(3) The development of a new formula colour-finish to give the best lustre-retention properties and increased wear-resistance.
All three projects were completed early this year, and much practical experience has been obtained with the new methods in the intervening months.
The body design aspect included a new approach to the floor pressings, replacing narrow indentations in the panels by shallow elliptically-shaped dished depressions, so giving a smoother, cleaner underbody of great strength. Wheel arches have been designed to eliminate corners and pockets which may trap mud thrown up by the wheels. Rebates and shelves have been eliminated wherever possible. New equipment has been installed to assist body shop inspectors to identify minor imperfections of metal-finishing.
Two important additional processes are now included in Vauxhall’s well-proved system of body protection. The first is a new deep-dip in black primer paint, replacing the previous underbody dip used by Vauxhall since 1952.
The entire body, with the exception of the roof panel, is now immersed in a 5,000-gallon tank. Paint flows around the inner surfaces of the closed box-sections of the body-structure through holes designed solely for the purpose. There is an additional operation for the door-sills of the body. Into these polythene wax with an aluminium filler is pumped by special spray-gun, to protect the inside surfaces. Secondly, an additional operation is now provided for the underside of the body, following the paint dip. After double-coats of red-oxide primer-surfacer and grey surfacer have been sprayed on the upper surfaces, a coat of red-oxide primer is sprayed all over the underside of the body, including the wings. This is the foundation upon which a 1/16 in. thick coat of bitumen-based compound is applied—standard practice since 1957—to seal the underbody and wings and reduce road noise.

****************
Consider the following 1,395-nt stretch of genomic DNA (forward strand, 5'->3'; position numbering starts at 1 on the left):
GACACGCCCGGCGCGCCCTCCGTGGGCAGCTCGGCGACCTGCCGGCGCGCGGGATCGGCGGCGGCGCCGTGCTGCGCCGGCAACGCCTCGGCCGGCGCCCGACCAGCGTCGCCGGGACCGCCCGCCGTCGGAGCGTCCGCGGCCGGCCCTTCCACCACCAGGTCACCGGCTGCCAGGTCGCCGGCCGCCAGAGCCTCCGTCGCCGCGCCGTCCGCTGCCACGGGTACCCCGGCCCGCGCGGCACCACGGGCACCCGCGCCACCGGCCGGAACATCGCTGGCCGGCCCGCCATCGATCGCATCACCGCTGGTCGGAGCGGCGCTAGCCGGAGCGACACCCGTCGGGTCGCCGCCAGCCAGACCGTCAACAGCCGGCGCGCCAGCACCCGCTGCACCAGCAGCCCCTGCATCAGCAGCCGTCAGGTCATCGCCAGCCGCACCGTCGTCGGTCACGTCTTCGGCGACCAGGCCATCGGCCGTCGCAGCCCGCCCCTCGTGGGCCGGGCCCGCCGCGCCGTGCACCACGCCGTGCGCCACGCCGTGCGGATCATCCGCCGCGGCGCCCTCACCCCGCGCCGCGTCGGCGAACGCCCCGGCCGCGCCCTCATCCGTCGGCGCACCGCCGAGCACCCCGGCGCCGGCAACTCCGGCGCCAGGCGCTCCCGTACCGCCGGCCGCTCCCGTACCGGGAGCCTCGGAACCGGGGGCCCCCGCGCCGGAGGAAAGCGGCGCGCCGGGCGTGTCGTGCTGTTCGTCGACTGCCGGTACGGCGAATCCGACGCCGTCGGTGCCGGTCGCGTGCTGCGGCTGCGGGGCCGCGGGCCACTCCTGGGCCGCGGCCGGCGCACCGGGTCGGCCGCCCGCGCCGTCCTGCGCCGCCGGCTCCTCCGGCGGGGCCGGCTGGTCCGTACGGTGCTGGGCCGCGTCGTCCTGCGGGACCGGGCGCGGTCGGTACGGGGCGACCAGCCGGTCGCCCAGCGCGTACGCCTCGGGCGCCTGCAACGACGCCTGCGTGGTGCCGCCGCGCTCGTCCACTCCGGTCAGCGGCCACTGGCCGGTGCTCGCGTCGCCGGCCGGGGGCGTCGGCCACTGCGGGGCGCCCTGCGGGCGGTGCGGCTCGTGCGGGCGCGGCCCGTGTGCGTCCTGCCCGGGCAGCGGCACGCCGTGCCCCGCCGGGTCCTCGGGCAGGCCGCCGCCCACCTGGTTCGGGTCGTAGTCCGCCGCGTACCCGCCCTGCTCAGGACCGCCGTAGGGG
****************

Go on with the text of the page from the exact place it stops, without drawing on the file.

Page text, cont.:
It is in the third section of the development programme that Vauxhall process engineers have achieved the biggest individual advance. This is the introduction to this country of a new-formula cellulose-synthetic enamel, which has very satisfactory hardness and deep-lustre retention properties. Proven by practical usage in Britain and on the Continent, and by long-term exposure tests in several parts of the world, this new deep-lustre finish on its ideal foundations, ensures that the new Vauxhalls will keep their good looks for a very long time.
Every Victor or VX 4/90 body leaving the paint shop at Luton has been protected by the use of no less than 6 3/4 gallons of paint-protective, corrosion-resisting materials. The sequence of operation is:
(1) Prepare base metal.
(2) Phosphate coating.
(4) Primer dip to roof level.
(5) Red-oxide primer surfacer all over—now including underbody and underside wings.
(6) Grey primer surfacer.
(7) 1/16 in. coat of tough bitumen/plastic on underbody and underside of wings.
(8) Two double coats of cellulose synthetic enamel.
(9) Polythene wax containing aluminium pigment pumped inside body door-sills.
Altogether, it looks as if the new Victor-based Vauxhall VX 4/90 will be a worthy successor to such sporting Vauxhall models as the Prince Henry, 30/98 and Hurlingliam, and although we would not go so far as one weekly paper and call it a G.T. car, notwithstanding its manufacturer’s denial that it qualifies as even a sporting saloon, we are confident it will be in great demand amongst enthusiasts and will be regarded with intense interest by rally drivers and those who race saloon cars, particularly as the price, inclusive of purchase tax, is a modest £971. We look forward more avidly than usual to road-testing it.—W. B.